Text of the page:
5 Nov 2016 4:38 AM GMT
Judgement delivered by the Supreme Court in the case of State of Punjab and others V/s Jagjit Singh and others in civil appeal no. 213 of 2013 is a landmark judgment in my view.In the said judgment the issue which arose for consideration was whether temporarily engaged employees (Daily Wage employees, Adhoc Appointments, Employees appointed on a casual basis, Contractual Employees and the...
Judgement delivered by the Supreme Court in the case of State of Punjab and others V/s Jagjit Singh and others in civil appeal no. 213 of 2013 is a landmark judgment in my view.
In the said judgment the issue which arose for consideration was whether temporarily engaged employees (Daily Wage employees, Adhoc Appointments, Employees appointed on a casual basis, Contractual Employees and the like) are entitled to the pay-scale along with Dearness Allowance (as revised from time to time) of a Permanent employee, who does such work or not,on account of their performing the same duties, which are discharged by those engaged on a regular basis, against a sanctioned post or not.
If one is to analyse the judgement in my mind two issues arises which are as under;
The Court while deciding this issue has dwelt in depth to the numerous decision given by the honourable Supreme Court on various occasions on this issue and they have analysed and has distinguished cases which pertain to employees engaged on a regular basis who are claiming wages on the principle of “equal pay for equal work” like the present clamour for one Rank one Pension.
The entire matter arose out of the decision of a full bench judgment passed by the honourable Punjab and Haryana High Court. The Punjab and Haryana High Court while coming to its conclusion heavily realised upon the Supreme Court judgement in the case of Secretary, State of Karnataka v/s Umadevi (a constitutional bench decision).
The honourable Supreme Court after exhaustive analysis of all the decided cases laid out the principles of law for equal pay for equal work as under;
Principle involved: ‘Equal pay for equal work’ would be applicable to all the concerned temporary employees, so as to vest in them the right to claim wages, at par with the minimum of the pay-scale of regularly engaged Government employees, holding the same post(Emphasis supplied).
That temporary employees would be entitled to draw wages at the minimum of the pay-scale (at the lowest grade, in the regular pay-scale), extended to regular employees, holding the same post.
The Crux of the Judgment is as under:
The above judgement in my view has settled a long standing issue and will definitely put brakes on those employers including the Government, Banks, Financial Institutions who hire people on Ad hoc basis or on temporary basis instead of filling a regular post or as a sanctioned post but goes to appoint people on Ad hoc basis without giving the benefit of a Permanent employee. Even if one has to employ such temporary workers for doing the work of a regular employee in that case the said temporary worker will also be entitled to get equal pay however, he/she will not be entitled to plead a permanency in the job. Therefore, this judgement will make the employer to think twice before hiring a temporary or casual worker to do a job of a permanent worker.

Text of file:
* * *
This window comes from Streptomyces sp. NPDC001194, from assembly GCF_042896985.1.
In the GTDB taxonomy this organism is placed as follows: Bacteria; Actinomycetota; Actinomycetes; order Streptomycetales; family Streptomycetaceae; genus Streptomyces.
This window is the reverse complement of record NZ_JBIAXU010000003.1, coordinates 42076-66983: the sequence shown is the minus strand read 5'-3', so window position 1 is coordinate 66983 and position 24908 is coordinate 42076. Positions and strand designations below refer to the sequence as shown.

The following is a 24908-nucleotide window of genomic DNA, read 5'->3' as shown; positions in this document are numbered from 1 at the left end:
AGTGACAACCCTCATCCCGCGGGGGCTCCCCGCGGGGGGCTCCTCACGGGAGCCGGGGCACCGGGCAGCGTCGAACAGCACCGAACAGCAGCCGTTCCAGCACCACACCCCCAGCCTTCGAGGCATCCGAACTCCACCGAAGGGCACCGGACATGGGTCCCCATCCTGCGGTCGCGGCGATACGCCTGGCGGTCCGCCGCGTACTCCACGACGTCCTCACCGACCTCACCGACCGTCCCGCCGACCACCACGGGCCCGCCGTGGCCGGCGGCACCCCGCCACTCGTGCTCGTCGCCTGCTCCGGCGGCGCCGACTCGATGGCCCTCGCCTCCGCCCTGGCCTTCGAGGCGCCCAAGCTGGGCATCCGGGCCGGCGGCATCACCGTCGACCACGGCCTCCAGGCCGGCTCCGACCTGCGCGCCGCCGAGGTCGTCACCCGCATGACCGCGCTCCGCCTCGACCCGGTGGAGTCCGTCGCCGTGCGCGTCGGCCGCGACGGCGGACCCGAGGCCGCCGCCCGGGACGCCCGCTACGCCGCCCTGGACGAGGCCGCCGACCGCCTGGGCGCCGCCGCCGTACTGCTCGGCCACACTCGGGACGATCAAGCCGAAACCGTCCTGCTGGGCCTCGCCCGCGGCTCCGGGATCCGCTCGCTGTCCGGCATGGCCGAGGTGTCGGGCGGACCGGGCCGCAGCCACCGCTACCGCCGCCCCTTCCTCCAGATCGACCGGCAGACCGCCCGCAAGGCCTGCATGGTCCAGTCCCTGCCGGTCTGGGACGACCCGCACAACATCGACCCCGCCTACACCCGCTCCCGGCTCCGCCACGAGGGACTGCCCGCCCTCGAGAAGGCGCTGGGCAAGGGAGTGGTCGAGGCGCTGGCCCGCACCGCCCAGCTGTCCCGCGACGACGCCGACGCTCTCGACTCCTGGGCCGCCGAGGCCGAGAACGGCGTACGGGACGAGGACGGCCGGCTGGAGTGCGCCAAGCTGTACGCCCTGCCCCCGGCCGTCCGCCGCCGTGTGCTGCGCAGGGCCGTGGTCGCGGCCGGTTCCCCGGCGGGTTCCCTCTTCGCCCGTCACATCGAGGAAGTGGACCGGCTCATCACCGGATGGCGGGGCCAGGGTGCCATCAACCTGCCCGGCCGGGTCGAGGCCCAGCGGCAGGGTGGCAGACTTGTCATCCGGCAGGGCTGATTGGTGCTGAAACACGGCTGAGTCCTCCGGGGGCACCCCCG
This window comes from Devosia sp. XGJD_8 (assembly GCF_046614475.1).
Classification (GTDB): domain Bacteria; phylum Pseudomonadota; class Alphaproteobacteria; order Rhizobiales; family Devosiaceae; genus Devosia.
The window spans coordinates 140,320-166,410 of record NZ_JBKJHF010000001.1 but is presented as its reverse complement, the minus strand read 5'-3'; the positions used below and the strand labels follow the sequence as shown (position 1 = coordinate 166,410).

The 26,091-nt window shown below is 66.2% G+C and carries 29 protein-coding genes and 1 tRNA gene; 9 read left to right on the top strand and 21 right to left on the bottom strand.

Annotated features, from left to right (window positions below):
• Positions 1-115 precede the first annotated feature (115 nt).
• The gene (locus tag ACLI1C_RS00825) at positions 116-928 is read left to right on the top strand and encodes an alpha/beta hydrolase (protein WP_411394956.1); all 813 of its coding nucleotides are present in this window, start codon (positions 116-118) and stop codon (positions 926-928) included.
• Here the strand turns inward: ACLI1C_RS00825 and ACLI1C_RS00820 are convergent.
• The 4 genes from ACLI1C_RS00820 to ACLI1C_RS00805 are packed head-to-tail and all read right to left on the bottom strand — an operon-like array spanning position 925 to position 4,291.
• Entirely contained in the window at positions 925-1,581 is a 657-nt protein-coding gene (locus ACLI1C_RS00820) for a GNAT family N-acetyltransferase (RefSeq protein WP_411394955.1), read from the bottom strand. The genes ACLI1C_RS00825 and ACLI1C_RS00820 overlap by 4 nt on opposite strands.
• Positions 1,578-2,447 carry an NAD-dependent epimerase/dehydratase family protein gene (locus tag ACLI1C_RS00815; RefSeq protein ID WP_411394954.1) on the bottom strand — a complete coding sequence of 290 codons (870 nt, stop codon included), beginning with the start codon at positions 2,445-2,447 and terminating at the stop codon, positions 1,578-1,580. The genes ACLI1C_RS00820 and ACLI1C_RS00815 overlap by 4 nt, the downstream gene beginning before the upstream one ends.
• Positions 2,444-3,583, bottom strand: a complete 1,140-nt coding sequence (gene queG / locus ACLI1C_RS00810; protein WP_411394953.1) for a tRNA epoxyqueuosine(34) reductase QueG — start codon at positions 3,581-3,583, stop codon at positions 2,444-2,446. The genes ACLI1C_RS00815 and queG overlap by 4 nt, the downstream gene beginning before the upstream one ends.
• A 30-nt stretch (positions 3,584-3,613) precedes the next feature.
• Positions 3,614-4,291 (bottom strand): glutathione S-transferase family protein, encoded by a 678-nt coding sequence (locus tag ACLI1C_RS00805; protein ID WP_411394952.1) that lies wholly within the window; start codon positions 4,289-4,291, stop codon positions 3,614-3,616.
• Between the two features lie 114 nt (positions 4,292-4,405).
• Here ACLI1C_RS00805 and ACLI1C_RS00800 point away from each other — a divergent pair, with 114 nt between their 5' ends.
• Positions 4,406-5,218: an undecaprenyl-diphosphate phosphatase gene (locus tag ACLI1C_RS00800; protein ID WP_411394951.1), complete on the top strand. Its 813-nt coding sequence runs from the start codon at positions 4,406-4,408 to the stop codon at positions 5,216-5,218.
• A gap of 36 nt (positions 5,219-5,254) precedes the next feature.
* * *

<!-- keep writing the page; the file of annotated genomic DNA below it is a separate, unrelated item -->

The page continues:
There is a school of thought whether the above rule is applicable to private sector employers also. In my opinion this principle is applicable across the board and does not distinguish between a private sector and public sector provided the parameters laid down by the judgment is proved by a casual or temporary employee. However, in reality the private sector can always change the rules to suit their needs and to their benefit.
As a result of this judgement what I foresee is that in order to circumvent the finding of the judgment the employer especially in the private sector will try to change or alter the job description of the Ad hoc Employee who is hired to do the work which a normal employee is doing. This may result in a bout of litigation and Industrial dispute.
This judgement is in any way is not going to affect the principles of the Contract Labour Regulation and Abolition Act, 1970 per se. It in fact strengthens the provision of the said act which prescribes the payment of minimum wages and other benefits to contract employee. In my view the Unions and scores of Ad hoc Employees who work on casual basis in various institutions should welcome this landmark judgment.
The flipside to this judgement will be since the judgement has carved down certain exceptions as to who all cannot come under this judgement and claim the benefits, may lead to a lot of Industrial Dispute and litigation in order to prove for the contesting part does fall under the said exceptions.
Of late we have even found that Government departments, Banks and Industries are hiring peons, security guards, drivers, cleaners, etc. on a contract basis whereas they have not abolished such post in their system, before hiring such people on contract basis. Those institutions may face problem of providing them salary and benefits at par as prescribed for the post by those institutions. Once that is granted the next question and problem which these institutions may face is the request for granting permanent employment. The problem may not stop by giving the equal pay for equal work it may lead to a clamour for permanent employment.
To conclude, the judgement has settled a long standing issue and has opened a Can of litigation from employer’s side and employee’s side.
B. Gopalakishnan is a Senior Partner in S.K.Singhi & Co, Mumbai.
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